Trump announced on Friday he and First Lady Melania Trump tested positive for COVID-19, the illness caused by the CCP (Chinese Communist Party) virus. The president was flown to a hospital for treatment later that day, but his doctors said he had responded well to treatment and could return to the White House as soon as Monday.
On Friday, following Trump's diagnosis and failure of lawmakers to reach agreement on the next virus relief bill, U.S. stock indexes closed moderately lower, with the S&P 500 closing down 0.96 percent, the Dow Jones ending the week down 0.48 percent, and the Nasdaq down 2.83 percent at closing bell.
Monday's relief rally comes as initial concerns about Trump's health appear to have eased somewhat, though investors remain sensitive to news about how the illness is affecting the president and, more broadly, to the dynamics of the outbreak and prospects for renewed lockdowns. Doctors said on Sunday that Trump's condition had greatly improved, though they also noted that his blood oxygen level had dropped twice and that he was taking a steroid typically taken by people who are seriously ill.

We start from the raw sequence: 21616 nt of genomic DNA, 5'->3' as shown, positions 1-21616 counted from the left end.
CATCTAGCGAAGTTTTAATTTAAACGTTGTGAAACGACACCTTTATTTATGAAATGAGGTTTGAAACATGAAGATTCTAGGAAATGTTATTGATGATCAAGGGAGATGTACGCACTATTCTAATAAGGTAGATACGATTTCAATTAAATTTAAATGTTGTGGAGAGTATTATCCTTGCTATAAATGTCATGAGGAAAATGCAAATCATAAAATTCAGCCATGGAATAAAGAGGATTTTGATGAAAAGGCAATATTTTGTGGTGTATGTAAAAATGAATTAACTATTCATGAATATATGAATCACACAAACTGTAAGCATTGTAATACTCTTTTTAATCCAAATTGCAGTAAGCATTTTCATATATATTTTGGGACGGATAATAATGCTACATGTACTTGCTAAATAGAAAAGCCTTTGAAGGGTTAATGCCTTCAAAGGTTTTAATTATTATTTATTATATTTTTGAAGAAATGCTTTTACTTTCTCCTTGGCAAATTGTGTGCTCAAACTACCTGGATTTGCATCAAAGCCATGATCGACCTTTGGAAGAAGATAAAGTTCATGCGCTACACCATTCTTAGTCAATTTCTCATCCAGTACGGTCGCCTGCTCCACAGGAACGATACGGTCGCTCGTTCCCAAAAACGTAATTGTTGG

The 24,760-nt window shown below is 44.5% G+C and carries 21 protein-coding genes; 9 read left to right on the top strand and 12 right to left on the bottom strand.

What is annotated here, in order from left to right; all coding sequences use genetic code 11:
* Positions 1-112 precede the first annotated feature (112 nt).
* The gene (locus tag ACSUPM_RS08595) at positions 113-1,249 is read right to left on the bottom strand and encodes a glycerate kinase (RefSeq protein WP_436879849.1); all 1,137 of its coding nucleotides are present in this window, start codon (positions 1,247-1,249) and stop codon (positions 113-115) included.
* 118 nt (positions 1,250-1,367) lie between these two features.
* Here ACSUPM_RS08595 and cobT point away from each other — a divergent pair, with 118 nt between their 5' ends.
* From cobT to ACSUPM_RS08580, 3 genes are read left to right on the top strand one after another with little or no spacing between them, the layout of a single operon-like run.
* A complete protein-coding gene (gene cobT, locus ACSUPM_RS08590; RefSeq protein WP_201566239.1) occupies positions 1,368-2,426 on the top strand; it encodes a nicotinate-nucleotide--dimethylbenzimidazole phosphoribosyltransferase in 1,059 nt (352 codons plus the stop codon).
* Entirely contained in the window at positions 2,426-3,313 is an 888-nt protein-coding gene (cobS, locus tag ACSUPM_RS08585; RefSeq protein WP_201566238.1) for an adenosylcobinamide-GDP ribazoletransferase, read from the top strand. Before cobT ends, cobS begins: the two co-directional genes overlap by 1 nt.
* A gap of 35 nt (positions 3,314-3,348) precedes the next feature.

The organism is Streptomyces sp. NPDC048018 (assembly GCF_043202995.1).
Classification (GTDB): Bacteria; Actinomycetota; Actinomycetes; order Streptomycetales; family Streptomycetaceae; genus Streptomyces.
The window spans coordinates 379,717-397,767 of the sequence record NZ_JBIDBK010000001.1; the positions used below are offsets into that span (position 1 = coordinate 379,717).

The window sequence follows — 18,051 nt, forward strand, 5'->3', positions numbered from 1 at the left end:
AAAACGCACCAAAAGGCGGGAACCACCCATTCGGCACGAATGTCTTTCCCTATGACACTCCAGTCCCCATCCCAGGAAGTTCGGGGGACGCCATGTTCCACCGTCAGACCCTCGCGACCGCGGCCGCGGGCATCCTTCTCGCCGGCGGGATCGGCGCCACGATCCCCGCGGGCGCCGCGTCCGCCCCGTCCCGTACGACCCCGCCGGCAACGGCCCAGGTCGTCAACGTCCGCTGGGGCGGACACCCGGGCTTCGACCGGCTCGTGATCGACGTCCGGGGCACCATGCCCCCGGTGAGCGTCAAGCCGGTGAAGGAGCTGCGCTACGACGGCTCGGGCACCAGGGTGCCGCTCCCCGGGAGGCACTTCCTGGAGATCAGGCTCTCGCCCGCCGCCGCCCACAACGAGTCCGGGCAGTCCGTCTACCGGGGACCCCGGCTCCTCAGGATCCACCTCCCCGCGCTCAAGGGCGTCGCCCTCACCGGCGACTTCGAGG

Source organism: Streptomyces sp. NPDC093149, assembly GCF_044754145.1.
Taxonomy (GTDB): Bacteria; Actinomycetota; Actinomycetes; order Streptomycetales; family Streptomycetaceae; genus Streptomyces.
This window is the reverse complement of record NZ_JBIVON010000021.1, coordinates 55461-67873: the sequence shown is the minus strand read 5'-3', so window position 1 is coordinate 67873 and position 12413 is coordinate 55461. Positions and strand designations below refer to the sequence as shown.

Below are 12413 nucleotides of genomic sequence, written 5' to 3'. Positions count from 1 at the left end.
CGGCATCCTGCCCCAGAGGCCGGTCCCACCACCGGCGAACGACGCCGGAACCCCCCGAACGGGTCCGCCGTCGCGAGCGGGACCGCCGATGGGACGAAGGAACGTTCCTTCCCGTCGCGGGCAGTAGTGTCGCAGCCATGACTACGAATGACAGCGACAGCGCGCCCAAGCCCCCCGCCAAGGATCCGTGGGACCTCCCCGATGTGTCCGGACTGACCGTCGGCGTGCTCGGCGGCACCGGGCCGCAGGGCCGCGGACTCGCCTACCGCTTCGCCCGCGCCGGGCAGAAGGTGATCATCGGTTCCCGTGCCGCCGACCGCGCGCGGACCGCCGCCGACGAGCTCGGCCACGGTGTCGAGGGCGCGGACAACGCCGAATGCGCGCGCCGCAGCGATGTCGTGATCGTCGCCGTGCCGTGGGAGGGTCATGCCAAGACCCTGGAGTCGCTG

"Many questions remain including the use of the steroid drug ... which is usually reserved for those with severe illness," said Raymond James strategist Chris Bailey in London. "Global cases now top 35 million and various new restrictions in Paris, New York, etc," he said.
"In terms of the impact on the election, we haven’t seen enough polling to assess whether this increases or decreases his chances of winning," said Deutsche Bank strategists.
"Donald Trump will benefit greatly from his bout with COVID-19, assuming it is not too severe, and right now, it would appear that it’s not," Simon wrote. "It will give him a time out, a cooling-off period from a political campaign that had become too hot to handle, and will ultimately allow him to win."